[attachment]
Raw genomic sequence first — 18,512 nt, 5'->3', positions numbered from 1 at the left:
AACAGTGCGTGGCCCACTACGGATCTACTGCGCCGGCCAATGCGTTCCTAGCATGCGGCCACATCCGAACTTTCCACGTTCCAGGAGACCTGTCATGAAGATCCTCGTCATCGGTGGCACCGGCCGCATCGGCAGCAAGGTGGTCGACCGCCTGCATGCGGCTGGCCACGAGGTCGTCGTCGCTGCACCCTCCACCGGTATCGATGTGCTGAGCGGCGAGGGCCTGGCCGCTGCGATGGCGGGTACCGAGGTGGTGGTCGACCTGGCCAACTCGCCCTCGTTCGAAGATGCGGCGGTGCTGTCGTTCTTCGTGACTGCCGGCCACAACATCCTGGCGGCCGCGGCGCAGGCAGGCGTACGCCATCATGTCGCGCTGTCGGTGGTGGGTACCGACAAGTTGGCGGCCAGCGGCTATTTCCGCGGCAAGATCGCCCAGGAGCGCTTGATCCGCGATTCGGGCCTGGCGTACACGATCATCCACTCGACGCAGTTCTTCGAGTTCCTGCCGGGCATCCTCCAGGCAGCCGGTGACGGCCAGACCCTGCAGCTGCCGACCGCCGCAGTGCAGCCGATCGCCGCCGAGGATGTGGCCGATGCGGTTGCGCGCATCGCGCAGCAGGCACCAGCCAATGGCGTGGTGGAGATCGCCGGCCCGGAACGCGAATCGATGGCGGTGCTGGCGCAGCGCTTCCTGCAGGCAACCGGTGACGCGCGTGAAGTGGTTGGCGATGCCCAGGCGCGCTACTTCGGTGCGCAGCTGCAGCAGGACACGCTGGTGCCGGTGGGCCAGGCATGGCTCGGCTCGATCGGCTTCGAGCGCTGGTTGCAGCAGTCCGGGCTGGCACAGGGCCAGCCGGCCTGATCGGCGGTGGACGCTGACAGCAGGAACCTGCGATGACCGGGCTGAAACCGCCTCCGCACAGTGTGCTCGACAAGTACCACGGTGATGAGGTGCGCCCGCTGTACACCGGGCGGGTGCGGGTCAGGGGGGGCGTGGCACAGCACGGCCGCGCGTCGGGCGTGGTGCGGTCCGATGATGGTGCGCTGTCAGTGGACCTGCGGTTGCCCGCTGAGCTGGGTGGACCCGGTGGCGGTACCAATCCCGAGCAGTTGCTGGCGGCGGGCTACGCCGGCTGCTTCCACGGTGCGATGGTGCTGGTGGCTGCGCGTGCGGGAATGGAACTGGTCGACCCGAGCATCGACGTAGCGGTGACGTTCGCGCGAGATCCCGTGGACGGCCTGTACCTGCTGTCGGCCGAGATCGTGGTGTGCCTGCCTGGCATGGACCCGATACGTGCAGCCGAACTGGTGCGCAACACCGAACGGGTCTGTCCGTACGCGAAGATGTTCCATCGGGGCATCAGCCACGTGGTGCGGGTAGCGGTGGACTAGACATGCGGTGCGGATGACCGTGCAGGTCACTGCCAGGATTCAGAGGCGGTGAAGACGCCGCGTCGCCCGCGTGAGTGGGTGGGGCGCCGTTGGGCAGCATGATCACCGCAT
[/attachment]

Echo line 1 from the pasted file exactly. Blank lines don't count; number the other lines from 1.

Raw genomic sequence first — 18,512 nt, 5'->3', positions numbered from 1 at the left: